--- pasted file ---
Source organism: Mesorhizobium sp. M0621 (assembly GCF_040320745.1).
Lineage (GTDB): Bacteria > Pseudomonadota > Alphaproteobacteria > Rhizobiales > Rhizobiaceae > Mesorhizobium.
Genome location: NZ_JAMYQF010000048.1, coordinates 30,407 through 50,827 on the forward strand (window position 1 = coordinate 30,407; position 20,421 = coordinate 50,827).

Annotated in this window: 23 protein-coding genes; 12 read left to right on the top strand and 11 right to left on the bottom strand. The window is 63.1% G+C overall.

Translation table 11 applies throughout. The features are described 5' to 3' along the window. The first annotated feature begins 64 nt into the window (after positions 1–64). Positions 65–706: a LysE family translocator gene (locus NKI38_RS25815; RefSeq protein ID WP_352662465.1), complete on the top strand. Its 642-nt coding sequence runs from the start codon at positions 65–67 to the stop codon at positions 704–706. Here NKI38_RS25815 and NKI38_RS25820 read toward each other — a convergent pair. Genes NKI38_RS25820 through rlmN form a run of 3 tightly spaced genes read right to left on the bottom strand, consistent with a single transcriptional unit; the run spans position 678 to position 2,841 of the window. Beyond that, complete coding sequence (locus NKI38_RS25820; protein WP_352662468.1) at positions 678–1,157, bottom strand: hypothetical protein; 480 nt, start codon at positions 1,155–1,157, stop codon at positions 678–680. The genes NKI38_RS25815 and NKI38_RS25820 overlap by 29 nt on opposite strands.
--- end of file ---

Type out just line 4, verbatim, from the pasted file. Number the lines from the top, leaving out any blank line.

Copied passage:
Annotated in this window: 23 protein-coding genes; 12 read left to right on the top strand and 11 right to left on the bottom strand. The window is 63.1% G+C overall.